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Ireland seems to have calmed down. CDS dipping banks shares rising etc. The Eurozone leaders don't seem to have grasped that the problem is not contagion.

The problem is structural, investors have woken up to the massive risk in lending money to heavily indebted countries that have zero growth prospects and high unemployment. Yields are rising to reflect the high chance of eventual default.

We could see end game when Spain comes to refinance €200bn~ of debt in the next 12 months.

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I meant the Irish should elect a government that will campaign on the basis of defaulting and do so immediately.

Countries can't default. they can only inflate away debts or renegotiate the terms.

Ireland can't inflate as it doesn't print it's own money.

The only option it to renegotiate over longer terms.

If the government just refuses to pay, the debts don't go away.

They will still be there, gathering interest and penalty charges.

The irish government may refuse to pay the debt, it may even declare them null, but that only applies inside Ireland.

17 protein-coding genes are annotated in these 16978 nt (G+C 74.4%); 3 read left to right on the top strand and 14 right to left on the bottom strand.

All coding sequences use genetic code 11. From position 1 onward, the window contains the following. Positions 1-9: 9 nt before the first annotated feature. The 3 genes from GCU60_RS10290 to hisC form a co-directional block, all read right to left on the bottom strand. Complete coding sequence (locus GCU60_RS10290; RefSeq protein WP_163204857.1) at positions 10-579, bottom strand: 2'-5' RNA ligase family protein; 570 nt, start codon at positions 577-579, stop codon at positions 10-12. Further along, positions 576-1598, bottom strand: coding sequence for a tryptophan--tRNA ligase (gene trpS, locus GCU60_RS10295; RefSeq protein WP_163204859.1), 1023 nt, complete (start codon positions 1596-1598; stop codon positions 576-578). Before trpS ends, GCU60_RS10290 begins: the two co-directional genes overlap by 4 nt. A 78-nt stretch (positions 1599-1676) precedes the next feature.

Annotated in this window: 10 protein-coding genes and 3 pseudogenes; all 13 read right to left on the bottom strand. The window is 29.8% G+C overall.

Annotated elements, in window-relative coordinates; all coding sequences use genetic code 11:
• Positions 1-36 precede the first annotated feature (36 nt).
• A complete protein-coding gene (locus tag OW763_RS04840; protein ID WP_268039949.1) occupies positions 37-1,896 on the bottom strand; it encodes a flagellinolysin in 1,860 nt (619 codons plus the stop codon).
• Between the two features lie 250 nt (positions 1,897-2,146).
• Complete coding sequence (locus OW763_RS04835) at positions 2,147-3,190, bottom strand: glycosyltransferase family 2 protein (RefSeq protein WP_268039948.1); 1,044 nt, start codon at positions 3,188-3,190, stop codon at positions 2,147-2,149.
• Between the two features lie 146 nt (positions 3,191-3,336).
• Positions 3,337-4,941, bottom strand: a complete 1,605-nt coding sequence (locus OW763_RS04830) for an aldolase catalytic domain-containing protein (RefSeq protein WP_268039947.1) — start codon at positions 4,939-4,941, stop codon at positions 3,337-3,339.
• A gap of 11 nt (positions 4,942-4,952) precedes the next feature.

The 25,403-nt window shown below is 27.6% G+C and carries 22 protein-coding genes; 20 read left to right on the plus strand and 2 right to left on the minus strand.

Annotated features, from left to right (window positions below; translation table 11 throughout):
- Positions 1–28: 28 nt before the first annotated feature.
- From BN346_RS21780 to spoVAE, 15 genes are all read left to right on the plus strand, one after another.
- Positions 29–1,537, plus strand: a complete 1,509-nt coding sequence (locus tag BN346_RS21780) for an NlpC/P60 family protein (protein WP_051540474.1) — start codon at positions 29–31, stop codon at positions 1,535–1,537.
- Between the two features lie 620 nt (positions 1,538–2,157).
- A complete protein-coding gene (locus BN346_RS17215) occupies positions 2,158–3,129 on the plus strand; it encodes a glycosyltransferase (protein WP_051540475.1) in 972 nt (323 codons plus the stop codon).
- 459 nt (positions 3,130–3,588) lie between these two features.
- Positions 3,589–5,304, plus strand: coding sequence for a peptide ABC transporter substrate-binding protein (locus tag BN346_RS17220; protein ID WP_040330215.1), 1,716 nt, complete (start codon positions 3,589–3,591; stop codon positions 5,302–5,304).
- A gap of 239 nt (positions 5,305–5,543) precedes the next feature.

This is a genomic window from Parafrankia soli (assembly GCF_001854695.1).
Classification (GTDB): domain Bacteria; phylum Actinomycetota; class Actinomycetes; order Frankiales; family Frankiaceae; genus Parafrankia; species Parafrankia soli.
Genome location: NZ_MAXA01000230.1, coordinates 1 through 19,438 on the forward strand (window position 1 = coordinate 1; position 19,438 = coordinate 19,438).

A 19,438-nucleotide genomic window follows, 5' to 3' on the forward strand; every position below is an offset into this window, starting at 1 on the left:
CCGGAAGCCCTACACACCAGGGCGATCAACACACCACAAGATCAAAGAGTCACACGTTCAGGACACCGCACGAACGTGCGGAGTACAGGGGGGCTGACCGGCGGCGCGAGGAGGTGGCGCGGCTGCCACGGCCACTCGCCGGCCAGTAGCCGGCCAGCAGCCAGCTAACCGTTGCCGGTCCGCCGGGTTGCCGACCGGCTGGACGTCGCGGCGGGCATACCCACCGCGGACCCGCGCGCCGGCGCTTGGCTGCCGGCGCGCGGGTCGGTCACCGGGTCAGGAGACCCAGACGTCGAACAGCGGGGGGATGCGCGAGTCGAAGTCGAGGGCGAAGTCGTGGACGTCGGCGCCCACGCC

The first time Ireland buys some oil or gas, (and it will have to pay cash up front in future) that oil or gas will be seized in whatever country it is in and sold to pay Irelands debts under the laws of THAT country, as while Ireland may say the debt is invalid, it's only invalid in Ireland... in every other country it IS still valid.

Ignoring a problem doesn't make it go away... it just leaves the problem to fester and slowly get worse. We are all taught this as children.

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Countries can't default. they can only inflate away debts or renegotiate the terms.

Ignoring a problem doesn't make it go away... it just leaves the problem to fester and slowly get worse. We are all taught this as children.

Renegotiation may include haircuts + restructuring, which would be a partial default

Are you sure no sovereign nations have ever defaulted on their debt? Did you learn history as a child?

Edited by mdman

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  • 142 Brexit, House prices and Summer 2020

    1. 1. Including the effects Brexit, where do you think average UK house prices will be relative to now in June 2020?


      • down 5% +
      • down 2.5%
      • Even
      • up 2.5%
      • up 5%